On day six, we prepared to climb the Sosilla Pass. As, I was the only person in a wheelchair, we decided to leave it behind to reduce weight. Even though we had to cover only 130 kilometers to reach Kargil, our route now included a challenging mountain pass. We followed slowly as everyone else went ahead.  At this point, Soumya and I decided to reduce weight as we removed some heavy fittings and stored them safely off-road. At times, Soumya had to get off and push us up the steep slopes, because even the slightest imbalance would have resulted in a fall and serious injuries. We eventually caught up with the others, and were welcome with huge applauses and warm accolade

s. It was then that we realized that our dream and ironically our greatest fear, the Sosilla Pass, had been conquered! For a moment I was speechless.

We then continued our journey to the Kargil War Memorial where we paid our respects to our fallen soldiers. We climbed back to the top of the Kargil Hill in Ladakh, before continuing our journey until the Pakistan border. While there, I remembered a conversation I had had with a friend, Mala, while planning the trip. Mala had requested that I present her with  a handful of the soil, soaked with the blood of the soldiers who sacrificed their lives for the sake of our 130 crore Indians. You see, Kargil holds a special place and heroic memories for every Indian. Incidently, I met a soldier there from my State, Kerala. He approached me while I was atop the Kargil hill after seeing my vehicle registration number. While we bonded and chatted, I told him about Mala’s request. He immediately gave me a handful of the ‘Kargil soil’ in a plastic bag.. A heart-rending moment! We hoisted the Indian flag and sang Vande Mataram at the tops of our voices!!

After that, we made the descent back to Kargil town. Upon reaching the hotel, the hotel staff had to once again carry me back to my room on the second floor, as I didn’t have access to my wheelchair. At approx. 2 a.m. that night we woke up due to breathing issues. We looked down only to realize that the smoke from a fire was the reason for our suffocation.

Srinagar was our target for the seventh day. The flat tyre in my vehilcle prompted me to tell my team to set off without us. I soon realised that my vehicle also had other problems, which could not be fixed at the local repair shops.  We therefore had no other option but to descend the Sosilla Pass, as we were, balancing on my tilting vehicle, with my helmet sort of scraping on the oncoming heavily loaded lorries. We eventually, returned to where we had left our discarded items which we fitted back onto the scooter and fortunately found a local repair shop, where they fixed my vehicle, at no cost. At Sonamarg, we collected the wheelchair, I had left behind and headed for Srinagar.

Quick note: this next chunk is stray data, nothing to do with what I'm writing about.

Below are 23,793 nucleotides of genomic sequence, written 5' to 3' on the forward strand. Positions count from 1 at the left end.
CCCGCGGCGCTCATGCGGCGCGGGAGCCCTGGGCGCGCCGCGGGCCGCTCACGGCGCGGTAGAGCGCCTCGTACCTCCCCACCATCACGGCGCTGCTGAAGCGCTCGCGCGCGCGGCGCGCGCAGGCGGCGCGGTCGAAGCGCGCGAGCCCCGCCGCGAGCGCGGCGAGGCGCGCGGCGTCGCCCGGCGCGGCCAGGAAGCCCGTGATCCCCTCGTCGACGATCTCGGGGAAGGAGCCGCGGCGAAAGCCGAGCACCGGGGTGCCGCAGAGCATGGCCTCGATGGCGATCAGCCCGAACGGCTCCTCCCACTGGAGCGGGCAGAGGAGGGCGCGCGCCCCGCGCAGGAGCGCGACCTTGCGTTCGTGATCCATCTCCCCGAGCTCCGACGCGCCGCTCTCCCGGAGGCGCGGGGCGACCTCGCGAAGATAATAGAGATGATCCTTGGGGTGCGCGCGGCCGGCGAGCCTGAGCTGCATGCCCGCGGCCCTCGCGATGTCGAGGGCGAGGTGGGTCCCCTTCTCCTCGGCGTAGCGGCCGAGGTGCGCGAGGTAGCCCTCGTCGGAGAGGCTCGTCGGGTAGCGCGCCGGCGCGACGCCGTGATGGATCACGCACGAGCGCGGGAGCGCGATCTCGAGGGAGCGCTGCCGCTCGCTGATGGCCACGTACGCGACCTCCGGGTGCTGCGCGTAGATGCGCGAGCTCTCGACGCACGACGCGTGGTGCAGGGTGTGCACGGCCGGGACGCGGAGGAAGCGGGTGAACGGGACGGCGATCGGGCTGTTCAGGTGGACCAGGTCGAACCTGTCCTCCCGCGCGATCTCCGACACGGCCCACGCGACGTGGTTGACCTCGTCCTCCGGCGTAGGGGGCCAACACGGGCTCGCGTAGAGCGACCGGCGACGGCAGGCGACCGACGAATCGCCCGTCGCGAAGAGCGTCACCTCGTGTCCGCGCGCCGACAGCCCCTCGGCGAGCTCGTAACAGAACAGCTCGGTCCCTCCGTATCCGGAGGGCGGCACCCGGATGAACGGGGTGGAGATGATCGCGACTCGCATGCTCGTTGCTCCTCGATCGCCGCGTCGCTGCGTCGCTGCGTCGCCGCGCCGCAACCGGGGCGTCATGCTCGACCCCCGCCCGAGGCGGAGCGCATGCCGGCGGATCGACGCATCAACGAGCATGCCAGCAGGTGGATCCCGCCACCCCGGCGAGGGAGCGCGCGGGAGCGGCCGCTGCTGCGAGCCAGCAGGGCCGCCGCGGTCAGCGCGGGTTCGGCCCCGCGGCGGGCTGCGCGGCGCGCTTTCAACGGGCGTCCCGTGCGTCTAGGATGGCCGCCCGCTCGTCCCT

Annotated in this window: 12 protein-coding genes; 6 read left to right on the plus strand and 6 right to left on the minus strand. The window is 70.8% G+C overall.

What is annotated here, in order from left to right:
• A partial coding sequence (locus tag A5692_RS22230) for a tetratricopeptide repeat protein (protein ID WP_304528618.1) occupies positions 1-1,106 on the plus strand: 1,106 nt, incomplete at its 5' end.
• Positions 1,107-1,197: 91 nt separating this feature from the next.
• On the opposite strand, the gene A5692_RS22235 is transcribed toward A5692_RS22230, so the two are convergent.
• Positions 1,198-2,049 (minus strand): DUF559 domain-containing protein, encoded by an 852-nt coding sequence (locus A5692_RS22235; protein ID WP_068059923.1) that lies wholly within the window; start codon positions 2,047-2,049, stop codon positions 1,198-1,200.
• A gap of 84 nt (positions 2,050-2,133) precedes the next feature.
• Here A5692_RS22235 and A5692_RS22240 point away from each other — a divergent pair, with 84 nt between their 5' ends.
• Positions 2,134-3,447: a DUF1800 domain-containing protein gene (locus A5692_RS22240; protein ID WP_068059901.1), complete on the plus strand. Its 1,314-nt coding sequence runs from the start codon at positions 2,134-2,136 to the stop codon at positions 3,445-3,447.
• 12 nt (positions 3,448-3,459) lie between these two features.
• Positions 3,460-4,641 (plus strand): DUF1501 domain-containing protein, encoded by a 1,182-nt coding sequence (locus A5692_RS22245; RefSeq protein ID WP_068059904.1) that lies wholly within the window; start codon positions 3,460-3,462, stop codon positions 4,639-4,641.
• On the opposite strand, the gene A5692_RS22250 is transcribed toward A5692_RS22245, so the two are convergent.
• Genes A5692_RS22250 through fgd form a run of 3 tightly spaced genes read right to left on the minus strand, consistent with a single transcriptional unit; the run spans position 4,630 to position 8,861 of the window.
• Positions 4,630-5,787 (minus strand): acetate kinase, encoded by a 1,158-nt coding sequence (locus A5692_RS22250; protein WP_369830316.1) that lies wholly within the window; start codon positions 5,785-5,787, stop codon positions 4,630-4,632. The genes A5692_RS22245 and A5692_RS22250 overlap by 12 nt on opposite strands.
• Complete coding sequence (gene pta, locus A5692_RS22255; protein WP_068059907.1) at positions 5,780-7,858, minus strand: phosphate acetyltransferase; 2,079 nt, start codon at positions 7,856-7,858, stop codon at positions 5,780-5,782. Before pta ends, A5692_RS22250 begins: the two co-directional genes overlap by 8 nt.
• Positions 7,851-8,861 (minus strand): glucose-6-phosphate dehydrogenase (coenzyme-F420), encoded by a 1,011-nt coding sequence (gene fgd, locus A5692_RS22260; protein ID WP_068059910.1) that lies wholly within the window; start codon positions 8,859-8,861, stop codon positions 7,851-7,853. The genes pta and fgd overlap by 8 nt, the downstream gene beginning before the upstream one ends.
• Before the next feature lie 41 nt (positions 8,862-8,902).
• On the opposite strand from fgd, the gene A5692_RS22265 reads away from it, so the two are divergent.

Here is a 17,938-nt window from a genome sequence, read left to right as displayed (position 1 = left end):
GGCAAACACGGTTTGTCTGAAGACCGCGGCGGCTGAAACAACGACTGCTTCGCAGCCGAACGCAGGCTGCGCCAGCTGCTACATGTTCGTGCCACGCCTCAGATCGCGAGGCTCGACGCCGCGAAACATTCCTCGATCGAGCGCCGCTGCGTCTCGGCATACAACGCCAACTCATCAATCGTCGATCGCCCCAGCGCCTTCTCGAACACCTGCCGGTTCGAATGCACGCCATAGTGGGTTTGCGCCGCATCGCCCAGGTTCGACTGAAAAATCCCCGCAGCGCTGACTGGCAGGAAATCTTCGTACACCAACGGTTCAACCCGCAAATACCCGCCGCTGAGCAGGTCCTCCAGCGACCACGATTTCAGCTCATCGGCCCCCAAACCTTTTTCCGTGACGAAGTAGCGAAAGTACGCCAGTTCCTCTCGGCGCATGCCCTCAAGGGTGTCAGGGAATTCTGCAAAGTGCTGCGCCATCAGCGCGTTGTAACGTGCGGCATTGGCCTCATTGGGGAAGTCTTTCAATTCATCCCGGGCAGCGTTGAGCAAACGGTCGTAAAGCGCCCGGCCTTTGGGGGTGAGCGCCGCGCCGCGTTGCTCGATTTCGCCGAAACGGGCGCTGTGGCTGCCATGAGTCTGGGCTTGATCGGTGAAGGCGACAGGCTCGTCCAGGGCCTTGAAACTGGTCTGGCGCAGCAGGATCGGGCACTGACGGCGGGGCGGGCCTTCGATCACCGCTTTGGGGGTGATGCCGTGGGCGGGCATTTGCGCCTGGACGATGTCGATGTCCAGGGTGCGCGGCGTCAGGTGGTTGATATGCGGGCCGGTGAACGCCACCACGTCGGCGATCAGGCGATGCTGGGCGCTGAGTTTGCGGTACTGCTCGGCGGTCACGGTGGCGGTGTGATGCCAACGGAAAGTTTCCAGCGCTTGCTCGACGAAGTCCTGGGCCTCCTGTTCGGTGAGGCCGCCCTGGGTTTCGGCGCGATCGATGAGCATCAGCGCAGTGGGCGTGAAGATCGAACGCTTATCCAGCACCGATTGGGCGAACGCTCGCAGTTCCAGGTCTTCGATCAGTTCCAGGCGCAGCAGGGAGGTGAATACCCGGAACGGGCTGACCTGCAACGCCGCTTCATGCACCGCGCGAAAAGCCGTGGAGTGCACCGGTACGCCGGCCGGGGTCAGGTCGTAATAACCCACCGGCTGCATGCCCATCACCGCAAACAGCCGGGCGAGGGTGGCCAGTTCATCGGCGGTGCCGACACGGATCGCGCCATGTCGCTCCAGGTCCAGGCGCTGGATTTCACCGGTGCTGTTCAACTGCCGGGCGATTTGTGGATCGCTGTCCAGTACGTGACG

On the eighth day, I explored Srinagar on my scooter while the others went boating on the Dal lakes.  By 11 a.m., we set off for Ramban. During this stretch, the front tyre of my wheelchair got burnt by the silencer, while the back tyre got punctured again (rough terrain), which cost me an hour and a half to repair. When I inspected the wheelchair, I also realized that the scooter’s brakes were missing. We then sorted that out. Finally, by evening we arrived at our hotel at Ramban.

On day nine, our destination was Jammu. We received the AHCF Global Book of Records and stayed there after their warm reception for us. The following day we visited the nearest workshop for more repairs.

On day ten, our journey to Indore was pleasant where we enjoyed the beauty of the jungle and met people with different abilities, including children.

We covered 320 kms on the eleventh day, the longest daily distance of our journey. After Jammu, our phones picked up good reception and we were able to communicate with each other. In the afternoon there was a special reception and banquet organized by the Haryana Disability Commissioner. Soumya was felicitated by the commissioner, as a token of respect to helping me make my journey a success.

From there we reached Dharamshala in Kurukshetra, where food, accommodation and a wheelchair-friendly room awaited us.

Finally, the last day of our trip concluded with us arriving at Delhi by5 p.m. where friends welcomed us with great excitement and applause. The media had arranged for video coverage in front of the India Gate. My Mahindra Duro scooter had brought me back home safely after a journey of 2,500 kms.

Based on this travel experience, I have one thing to say to friends with disabilities. “Disability should never be seen as a shackle. Do not think of yourself as deprived of chances and situations. We must create these by and for ourselves. If you want to travel, do it right away. The  future may not provide you with the desire or the health to undertake the journey that you want to. My best wishes to all of you for all your travels”.